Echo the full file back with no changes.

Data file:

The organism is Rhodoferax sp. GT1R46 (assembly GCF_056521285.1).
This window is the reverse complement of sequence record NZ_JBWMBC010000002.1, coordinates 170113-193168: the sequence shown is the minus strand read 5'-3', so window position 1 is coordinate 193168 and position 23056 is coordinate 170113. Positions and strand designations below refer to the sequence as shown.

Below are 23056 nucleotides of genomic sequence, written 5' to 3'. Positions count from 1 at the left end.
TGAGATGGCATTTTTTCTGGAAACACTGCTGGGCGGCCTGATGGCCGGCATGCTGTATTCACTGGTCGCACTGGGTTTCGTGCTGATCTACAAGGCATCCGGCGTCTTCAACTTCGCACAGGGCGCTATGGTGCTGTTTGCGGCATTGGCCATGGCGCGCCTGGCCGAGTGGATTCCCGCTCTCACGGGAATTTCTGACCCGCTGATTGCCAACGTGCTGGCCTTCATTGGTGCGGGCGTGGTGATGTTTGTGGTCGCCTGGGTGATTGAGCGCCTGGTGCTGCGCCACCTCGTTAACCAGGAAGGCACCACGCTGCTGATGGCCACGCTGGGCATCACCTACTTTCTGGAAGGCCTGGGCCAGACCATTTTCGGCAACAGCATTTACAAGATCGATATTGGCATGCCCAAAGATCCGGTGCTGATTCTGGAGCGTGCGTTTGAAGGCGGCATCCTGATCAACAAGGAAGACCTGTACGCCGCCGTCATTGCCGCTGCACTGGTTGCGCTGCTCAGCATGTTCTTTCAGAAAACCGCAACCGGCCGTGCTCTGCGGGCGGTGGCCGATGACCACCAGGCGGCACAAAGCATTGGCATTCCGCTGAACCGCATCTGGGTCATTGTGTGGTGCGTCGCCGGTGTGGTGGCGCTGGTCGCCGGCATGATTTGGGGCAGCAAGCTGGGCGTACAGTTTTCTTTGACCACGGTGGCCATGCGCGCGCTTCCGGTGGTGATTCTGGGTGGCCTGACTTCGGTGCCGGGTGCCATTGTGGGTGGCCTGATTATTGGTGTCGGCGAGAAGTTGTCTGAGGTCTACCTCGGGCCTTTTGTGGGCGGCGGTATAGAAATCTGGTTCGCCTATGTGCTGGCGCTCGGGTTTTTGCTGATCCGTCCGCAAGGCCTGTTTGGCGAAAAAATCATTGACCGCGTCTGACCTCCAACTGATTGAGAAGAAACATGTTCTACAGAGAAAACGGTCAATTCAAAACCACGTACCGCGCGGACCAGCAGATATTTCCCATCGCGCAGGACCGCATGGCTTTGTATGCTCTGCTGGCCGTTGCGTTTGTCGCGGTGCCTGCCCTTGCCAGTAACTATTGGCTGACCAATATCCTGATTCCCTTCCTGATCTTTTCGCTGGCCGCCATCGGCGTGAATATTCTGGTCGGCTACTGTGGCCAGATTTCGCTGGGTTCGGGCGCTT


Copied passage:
The organism is Rhodoferax sp. GT1R46 (assembly GCF_056521285.1).
This window is the reverse complement of sequence record NZ_JBWMBC010000002.1, coordinates 170113-193168: the sequence shown is the minus strand read 5'-3', so window position 1 is coordinate 193168 and position 23056 is coordinate 170113. Positions and strand designations below refer to the sequence as shown.

Below are 23056 nucleotides of genomic sequence, written 5' to 3'. Positions count from 1 at the left end.
TGAGATGGCATTTTTTCTGGAAACACTGCTGGGCGGCCTGATGGCCGGCATGCTGTATTCACTGGTCGCACTGGGTTTCGTGCTGATCTACAAGGCATCCGGCGTCTTCAACTTCGCACAGGGCGCTATGGTGCTGTTTGCGGCATTGGCCATGGCGCGCCTGGCCGAGTGGATTCCCGCTCTCACGGGAATTTCTGACCCGCTGATTGCCAACGTGCTGGCCTTCATTGGTGCGGGCGTGGTGATGTTTGTGGTCGCCTGGGTGATTGAGCGCCTGGTGCTGCGCCACCTCGTTAACCAGGAAGGCACCACGCTGCTGATGGCCACGCTGGGCATCACCTACTTTCTGGAAGGCCTGGGCCAGACCATTTTCGGCAACAGCATTTACAAGATCGATATTGGCATGCCCAAAGATCCGGTGCTGATTCTGGAGCGTGCGTTTGAAGGCGGCATCCTGATCAACAAGGAAGACCTGTACGCCGCCGTCATTGCCGCTGCACTGGTTGCGCTGCTCAGCATGTTCTTTCAGAAAACCGCAACCGGCCGTGCTCTGCGGGCGGTGGCCGATGACCACCAGGCGGCACAAAGCATTGGCATTCCGCTGAACCGCATCTGGGTCATTGTGTGGTGCGTCGCCGGTGTGGTGGCGCTGGTCGCCGGCATGATTTGGGGCAGCAAGCTGGGCGTACAGTTTTCTTTGACCACGGTGGCCATGCGCGCGCTTCCGGTGGTGATTCTGGGTGGCCTGACTTCGGTGCCGGGTGCCATTGTGGGTGGCCTGATTATTGGTGTCGGCGAGAAGTTGTCTGAGGTCTACCTCGGGCCTTTTGTGGGCGGCGGTATAGAAATCTGGTTCGCCTATGTGCTGGCGCTCGGGTTTTTGCTGATCCGTCCGCAAGGCCTGTTTGGCGAAAAAATCATTGACCGCGTCTGACCTCCAACTGATTGAGAAGAAACATGTTCTACAGAGAAAACGGTCAATTCAAAACCACGTACCGCGCGGACCAGCAGATATTTCCCATCGCGCAGGACCGCATGGCTTTGTATGCTCTGCTGGCCGTTGCGTTTGTCGCGGTGCCTGCCCTTGCCAGTAACTATTGGCTGACCAATATCCTGATTCCCTTCCTGATCTTTTCGCTGGCCGCCATCGGCGTGAATATTCTGGTCGGCTACTGTGGCCAGATTTCGCTGGGTTCGGGCGCTT